The truth is that Bilikisu was never a Shi’i. What is however important to point out is that in her world there existed two big evils – wars, on the one hand, and ignorance and poverty, on the other – which have stalked human society right down the centuries. Being her primary concern to eliminate those evils she tended to judge all ideas, religious and otherwise, and all social institutions on the extent to which they contributed towards the removal of these evils. In her situation, she might have considered the Islamic movement and other religious or social institutions she interacted with to be, if not fully, committed to the elimination of these evils. Furthermore, in the worldview of Bilkisu the multiplicity of religious traditions and faiths always served as a reminder of the uniqueness of Islam. Every reflection forced on her by the encounter of divergent ideas and plurality of faiths resulted in a sharper perception and a clearer delineations of the contours of Islam.


Bilkisu, in my opinion, towered and stood out from the rest of us because she understood and took the message of the Holy Qur’an to her heart. While ever conscious of the Hereafter, she lived life to the fullest. Hers was a life not just of hard work and sweat thinking, fighting injustice and inequality, but also of fun and joy. Without experiencing the full potential of life and the intellectual joy of being a Muslimah, how could she seriously think about changing the world for the better?

That is the conviction that the invisible power of the Holy Qur’an, with which she became intimately close in the last two decades of her life created in her.Bilkisu did not acquire this frame of mind by virtue of being born a Muslimah. It encompassed her through various stages: fear, dissatisfaction, disbelief, doubts, speculations, objectivity and rationalization. The Qur’an was not an end for her; it was rather a means to attain her goals in this and the hereafter. It taught her to ponder over every phenomenon she came across and strove to attain its reality, which ultimately led to the knowledge of the Creator.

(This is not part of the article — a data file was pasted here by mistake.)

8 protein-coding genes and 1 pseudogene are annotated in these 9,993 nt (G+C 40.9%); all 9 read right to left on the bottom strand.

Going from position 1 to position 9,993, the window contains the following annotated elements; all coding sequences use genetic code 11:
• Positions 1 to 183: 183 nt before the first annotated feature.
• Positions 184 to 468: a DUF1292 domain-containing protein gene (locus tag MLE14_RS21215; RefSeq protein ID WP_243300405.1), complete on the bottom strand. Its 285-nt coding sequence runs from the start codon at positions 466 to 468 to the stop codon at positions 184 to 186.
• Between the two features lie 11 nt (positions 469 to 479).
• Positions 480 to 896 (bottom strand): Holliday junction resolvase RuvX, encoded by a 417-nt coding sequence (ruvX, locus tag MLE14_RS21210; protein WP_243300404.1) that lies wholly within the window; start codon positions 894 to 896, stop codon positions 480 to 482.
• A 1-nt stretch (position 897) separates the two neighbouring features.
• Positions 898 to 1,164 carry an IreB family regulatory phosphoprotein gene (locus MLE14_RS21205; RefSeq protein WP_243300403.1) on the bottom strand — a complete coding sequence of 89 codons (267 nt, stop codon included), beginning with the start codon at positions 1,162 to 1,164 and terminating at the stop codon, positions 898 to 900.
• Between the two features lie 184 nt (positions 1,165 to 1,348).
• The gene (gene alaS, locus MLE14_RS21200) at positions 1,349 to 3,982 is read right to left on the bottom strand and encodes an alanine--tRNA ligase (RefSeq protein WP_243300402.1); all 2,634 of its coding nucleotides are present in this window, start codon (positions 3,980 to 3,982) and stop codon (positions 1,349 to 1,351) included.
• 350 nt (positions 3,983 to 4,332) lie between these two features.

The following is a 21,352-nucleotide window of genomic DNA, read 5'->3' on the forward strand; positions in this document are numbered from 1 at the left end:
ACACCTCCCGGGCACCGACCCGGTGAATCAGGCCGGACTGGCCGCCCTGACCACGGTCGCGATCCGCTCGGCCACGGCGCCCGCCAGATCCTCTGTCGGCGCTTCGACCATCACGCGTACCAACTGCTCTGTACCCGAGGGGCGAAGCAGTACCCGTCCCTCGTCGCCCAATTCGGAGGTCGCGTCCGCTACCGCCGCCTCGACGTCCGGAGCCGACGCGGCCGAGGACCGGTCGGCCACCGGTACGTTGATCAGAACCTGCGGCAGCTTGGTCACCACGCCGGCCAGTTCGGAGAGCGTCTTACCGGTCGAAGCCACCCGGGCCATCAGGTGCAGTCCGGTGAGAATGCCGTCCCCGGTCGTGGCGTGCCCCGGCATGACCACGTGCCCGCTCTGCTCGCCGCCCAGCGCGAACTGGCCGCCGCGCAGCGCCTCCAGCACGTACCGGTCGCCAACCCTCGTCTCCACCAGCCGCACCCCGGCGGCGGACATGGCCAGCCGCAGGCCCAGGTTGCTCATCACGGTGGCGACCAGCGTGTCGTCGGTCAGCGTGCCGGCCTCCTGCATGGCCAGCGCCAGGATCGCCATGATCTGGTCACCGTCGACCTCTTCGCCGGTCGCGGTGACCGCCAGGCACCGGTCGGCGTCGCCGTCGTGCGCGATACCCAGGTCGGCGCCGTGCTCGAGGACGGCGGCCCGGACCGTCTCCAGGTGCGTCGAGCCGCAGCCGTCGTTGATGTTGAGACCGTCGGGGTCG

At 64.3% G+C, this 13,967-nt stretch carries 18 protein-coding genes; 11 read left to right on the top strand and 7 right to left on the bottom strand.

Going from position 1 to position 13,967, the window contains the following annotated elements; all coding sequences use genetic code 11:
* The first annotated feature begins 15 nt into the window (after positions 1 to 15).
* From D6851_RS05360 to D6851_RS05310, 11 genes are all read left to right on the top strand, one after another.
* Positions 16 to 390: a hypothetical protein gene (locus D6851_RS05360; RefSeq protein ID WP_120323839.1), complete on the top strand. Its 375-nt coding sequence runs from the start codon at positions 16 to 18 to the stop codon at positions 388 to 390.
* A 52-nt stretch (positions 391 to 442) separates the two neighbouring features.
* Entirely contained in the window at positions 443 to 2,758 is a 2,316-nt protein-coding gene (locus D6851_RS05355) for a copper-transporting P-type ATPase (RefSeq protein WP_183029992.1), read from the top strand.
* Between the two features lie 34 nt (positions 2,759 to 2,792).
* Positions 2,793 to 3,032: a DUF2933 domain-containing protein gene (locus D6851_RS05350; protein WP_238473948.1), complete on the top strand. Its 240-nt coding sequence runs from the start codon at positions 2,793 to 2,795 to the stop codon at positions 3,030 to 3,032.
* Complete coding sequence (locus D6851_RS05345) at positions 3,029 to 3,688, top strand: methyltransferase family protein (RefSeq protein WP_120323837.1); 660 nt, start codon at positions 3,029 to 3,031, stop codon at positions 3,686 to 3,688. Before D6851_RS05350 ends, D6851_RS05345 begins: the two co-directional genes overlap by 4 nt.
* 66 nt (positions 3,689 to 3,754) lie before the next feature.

The deeper she studied the Qur’an, the better she understood Allah’s creation and the more she become aware of Allah’s majesty and power. She considered the Qur’an as meaningful only to the seeker of truth. She perceived the Qur’an as the best means to obtain spiritual and material freedom. The Qur’an, as the Holy Book, which contains the most detailed declaration of freedom and dignity of humankind, made her throw away the clutches of superstition of the ancient and the materialism of the modern. It gave her a scale for a balanced living on this earth, freeing herself from the chains of striving for material superiority and at the same time, providing her with self-esteem, personal and social dignity.

Today, as Bilkisu lay buried in her grave in the Holy land of Makkah- her silent lifetime desire and wish given her emotional attachment to the Holy land- I believe it was only her body that was buried. Her ideas and the ideals she stood and laboured for are still with us. They live on in the tributes and stories people are sharing of how she touched their lives; in the love that is visible in the eyes of her bereaved husband, Brother Mustapha Muhammad Bintube; in the spirit and resilience of her two children, Mashood and Nana Fatima and her four grandchildren. For my family, and me things may never be the same – but the world is better for the years Hajiya Bilkisu lived.

I ask Allah, the Most Generous and Most Magnificent, to crown her with His Mercy, Forgiveness, and reward her with the highest grade of Al Jannah through the intercession and Waseelah of His Beloved Prophet Muhammad, PBUH.

Baba Yunus Muhammad is President, Africa Islamic Economic Foundation, Tamale, Republic of Ghana.